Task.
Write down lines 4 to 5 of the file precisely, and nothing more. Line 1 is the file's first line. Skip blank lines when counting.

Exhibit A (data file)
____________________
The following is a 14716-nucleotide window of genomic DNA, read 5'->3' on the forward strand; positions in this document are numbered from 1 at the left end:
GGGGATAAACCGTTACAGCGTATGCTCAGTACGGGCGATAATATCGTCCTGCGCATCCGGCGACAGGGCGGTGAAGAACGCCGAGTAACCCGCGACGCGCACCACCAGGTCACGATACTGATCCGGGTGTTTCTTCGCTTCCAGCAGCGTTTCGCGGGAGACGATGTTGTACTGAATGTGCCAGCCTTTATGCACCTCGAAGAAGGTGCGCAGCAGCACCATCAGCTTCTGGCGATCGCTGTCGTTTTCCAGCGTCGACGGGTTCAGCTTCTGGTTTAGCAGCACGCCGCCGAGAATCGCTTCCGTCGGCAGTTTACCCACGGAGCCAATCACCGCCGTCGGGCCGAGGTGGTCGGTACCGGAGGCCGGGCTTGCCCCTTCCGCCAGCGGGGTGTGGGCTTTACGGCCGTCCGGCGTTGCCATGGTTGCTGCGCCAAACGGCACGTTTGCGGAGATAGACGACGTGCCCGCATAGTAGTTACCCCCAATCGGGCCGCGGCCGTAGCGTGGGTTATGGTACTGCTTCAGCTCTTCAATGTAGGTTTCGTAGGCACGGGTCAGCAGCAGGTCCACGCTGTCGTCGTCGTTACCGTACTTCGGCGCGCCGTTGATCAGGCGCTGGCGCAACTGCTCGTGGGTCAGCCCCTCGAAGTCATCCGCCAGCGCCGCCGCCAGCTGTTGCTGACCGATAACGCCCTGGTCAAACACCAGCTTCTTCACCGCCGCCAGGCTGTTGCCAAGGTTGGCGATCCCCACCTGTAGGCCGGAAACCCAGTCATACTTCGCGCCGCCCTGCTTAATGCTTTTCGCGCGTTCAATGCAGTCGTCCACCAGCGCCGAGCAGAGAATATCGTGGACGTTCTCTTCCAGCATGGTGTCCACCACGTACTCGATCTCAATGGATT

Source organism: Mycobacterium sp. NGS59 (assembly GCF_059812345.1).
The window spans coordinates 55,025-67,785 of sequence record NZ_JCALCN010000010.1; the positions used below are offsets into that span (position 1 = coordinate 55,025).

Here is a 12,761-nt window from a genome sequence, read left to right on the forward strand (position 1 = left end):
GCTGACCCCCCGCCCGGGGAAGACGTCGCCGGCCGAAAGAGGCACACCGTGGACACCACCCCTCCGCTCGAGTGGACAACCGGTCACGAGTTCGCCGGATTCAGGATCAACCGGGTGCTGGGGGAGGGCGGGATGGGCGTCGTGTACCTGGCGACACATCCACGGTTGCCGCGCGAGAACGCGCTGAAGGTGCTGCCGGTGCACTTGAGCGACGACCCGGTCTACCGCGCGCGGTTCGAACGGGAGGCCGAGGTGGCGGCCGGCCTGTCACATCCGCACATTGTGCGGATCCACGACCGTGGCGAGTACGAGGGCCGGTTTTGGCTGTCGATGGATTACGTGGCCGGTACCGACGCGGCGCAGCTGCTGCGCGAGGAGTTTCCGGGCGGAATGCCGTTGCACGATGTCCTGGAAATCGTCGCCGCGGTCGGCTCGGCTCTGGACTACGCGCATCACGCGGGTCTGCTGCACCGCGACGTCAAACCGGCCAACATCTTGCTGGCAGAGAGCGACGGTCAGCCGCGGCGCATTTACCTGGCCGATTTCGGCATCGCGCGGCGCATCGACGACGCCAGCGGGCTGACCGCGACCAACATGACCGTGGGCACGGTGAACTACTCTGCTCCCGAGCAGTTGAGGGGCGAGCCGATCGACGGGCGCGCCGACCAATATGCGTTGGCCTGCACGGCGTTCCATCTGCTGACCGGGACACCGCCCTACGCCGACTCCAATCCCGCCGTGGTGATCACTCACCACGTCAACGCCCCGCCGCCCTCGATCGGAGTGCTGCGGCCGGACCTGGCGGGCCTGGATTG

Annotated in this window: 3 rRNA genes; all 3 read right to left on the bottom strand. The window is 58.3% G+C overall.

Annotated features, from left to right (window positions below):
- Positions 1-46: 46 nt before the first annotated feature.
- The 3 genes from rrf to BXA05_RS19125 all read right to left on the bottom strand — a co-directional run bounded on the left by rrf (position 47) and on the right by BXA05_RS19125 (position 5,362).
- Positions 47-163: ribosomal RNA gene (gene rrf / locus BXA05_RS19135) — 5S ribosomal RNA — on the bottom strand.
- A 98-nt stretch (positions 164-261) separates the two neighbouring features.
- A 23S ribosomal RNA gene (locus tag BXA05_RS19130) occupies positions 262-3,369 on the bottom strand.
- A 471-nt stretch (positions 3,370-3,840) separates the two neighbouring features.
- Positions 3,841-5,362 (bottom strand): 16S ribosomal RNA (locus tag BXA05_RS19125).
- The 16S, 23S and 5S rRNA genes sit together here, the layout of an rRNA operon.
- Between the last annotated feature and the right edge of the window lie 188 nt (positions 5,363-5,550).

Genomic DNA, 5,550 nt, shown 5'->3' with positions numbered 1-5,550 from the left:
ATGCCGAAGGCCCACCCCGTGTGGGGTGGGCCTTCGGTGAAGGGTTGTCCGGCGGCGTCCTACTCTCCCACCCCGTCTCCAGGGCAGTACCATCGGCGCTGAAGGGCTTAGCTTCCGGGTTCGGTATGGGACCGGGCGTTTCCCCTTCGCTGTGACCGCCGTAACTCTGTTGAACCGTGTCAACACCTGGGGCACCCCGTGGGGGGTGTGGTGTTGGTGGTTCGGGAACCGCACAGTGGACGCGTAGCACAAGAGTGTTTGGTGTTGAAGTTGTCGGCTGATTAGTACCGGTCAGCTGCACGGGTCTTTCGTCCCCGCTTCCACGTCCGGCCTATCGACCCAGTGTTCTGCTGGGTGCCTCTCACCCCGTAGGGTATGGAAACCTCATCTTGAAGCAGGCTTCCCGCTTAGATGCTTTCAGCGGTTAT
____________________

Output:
The window spans coordinates 55,025-67,785 of sequence record NZ_JCALCN010000010.1; the positions used below are offsets into that span (position 1 = coordinate 55,025).

Here is a 12,761-nt window from a genome sequence, read left to right on the forward strand (position 1 = left end):